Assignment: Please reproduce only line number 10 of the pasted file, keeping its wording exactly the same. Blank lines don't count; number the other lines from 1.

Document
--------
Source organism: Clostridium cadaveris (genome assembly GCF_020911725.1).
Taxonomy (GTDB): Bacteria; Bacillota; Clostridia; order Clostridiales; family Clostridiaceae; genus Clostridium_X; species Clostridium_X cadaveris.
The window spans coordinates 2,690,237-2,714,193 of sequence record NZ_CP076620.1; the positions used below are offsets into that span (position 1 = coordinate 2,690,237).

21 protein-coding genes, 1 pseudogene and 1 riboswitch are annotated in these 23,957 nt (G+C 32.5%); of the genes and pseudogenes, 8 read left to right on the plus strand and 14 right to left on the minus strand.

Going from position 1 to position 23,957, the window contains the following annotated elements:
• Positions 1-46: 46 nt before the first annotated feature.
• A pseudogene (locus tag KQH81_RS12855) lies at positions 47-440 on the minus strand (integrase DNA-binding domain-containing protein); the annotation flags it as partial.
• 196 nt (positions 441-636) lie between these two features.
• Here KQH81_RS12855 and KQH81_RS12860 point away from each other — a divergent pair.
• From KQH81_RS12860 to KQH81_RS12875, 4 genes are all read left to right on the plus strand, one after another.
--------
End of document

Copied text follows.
• From KQH81_RS12860 to KQH81_RS12875, 4 genes are all read left to right on the plus strand, one after another.